On Wednesday the Treasury, in conjuction with GEN (the Government Economics Network) hosted Professor Jacques Poot, from Waikato University, for a guest lecture under the title “Economics of Cultural Diversity: Recent Findings”.
Poot has been researching, and writing about, the economics of immigration and demographic change for decades. He was one of the co-authors of the influential 1988 Victoria University modelling exercise, which played a part in shifting the consensus of New Zealand economists away from a fairly longstanding and widely-shared scepticism as to whether large scale immigration to New Zealand was generating sustained economic benefits for New Zealanders. (I summarized some of that past scepticism here.)
These days Poot is Professor of Population Economics at Waikato. In that capacity, he leads a joint Waikato-Massey project, which is receiving large amounts of public funding through MBIE – the key public sector champion of current immigration policy. The title of the project reveals the presuppositions of the researchers: CaDDANZ, or Capturing the Diversity Dividend of Aotearoa New Zealand. The focus isn’t on identifying whether there is a dividend, or whether instead it might possibly be a tax, but simply on how “to maximise benefits associated with an increasingly diverse population”. Poot is a careful, thoughtful, and respected scholar, but his presuppositions are pretty clear.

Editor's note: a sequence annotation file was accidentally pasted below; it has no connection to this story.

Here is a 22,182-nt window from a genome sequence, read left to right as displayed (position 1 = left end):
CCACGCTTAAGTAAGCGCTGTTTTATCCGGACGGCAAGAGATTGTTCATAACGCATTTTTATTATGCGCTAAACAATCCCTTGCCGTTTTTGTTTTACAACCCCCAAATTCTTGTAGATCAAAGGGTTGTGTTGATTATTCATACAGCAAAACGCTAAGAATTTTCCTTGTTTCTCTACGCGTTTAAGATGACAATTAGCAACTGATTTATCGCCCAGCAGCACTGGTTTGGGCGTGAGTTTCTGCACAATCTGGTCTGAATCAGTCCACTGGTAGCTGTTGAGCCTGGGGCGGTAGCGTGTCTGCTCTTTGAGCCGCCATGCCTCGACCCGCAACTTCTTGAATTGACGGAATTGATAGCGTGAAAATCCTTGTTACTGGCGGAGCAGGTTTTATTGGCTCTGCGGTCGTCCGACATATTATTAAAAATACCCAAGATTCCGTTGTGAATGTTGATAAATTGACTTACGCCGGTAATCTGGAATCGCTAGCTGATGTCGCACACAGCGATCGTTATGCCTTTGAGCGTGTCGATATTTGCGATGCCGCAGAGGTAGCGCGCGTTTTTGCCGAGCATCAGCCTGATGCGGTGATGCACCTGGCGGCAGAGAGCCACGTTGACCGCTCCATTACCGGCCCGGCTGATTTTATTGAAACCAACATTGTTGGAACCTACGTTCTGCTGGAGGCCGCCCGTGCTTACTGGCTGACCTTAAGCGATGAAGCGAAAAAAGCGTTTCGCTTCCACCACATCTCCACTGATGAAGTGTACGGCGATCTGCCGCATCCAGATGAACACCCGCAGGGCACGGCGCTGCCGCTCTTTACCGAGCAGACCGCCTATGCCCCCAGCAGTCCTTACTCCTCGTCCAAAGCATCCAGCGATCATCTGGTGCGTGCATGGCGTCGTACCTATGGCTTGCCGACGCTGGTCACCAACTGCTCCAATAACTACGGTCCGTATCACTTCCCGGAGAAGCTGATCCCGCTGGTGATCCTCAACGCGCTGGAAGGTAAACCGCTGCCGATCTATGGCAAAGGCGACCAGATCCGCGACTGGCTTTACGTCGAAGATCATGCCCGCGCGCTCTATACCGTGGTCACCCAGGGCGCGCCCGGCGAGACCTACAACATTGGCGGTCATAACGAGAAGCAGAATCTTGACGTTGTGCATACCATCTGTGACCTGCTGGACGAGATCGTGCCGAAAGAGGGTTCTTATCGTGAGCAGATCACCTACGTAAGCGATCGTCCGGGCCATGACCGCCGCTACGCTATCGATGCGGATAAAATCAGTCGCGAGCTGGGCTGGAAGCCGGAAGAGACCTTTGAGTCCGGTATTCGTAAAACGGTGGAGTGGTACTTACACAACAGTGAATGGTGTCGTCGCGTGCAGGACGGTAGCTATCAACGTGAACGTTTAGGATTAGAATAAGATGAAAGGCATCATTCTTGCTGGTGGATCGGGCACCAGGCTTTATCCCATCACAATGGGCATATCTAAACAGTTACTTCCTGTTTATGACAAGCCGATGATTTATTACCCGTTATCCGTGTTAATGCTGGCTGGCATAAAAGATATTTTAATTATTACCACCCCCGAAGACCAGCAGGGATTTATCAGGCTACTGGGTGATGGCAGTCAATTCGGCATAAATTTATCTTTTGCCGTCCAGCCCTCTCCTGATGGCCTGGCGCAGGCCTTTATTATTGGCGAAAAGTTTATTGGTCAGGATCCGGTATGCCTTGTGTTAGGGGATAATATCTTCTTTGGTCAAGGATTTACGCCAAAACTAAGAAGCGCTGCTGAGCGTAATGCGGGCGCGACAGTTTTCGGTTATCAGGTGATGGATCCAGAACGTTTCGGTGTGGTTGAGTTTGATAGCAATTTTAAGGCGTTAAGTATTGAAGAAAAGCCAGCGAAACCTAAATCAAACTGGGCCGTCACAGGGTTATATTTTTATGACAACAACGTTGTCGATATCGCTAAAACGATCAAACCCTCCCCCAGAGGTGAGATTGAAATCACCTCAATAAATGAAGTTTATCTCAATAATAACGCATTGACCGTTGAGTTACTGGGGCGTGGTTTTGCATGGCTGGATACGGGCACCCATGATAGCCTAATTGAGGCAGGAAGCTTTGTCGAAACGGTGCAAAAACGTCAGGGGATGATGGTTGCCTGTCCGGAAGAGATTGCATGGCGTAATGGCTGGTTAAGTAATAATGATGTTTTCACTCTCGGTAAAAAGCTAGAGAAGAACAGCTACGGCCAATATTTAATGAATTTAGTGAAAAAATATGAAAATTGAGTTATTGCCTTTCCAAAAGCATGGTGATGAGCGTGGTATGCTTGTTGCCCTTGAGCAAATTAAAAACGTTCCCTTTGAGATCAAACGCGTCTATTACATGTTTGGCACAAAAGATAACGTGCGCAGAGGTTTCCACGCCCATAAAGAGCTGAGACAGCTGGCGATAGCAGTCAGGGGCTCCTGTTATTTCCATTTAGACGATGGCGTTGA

I went along to hear him for all those reasons. I’m skeptical that there are such dividends, especially in the New Zealand context, but there is no point beating a straw man argument. I was interested to hear the case as articulated by one of the leading New Zealand academics in the area, who has published extensively abroad as well. I wrote here recently about a recent paper by AUT professor Bart Frijns (and co-authors) which found that cultural diversity – measured by the nationality of company directors – seemed to have adversely affected (or at best had no effect) the overall financial performance of listed UK companies.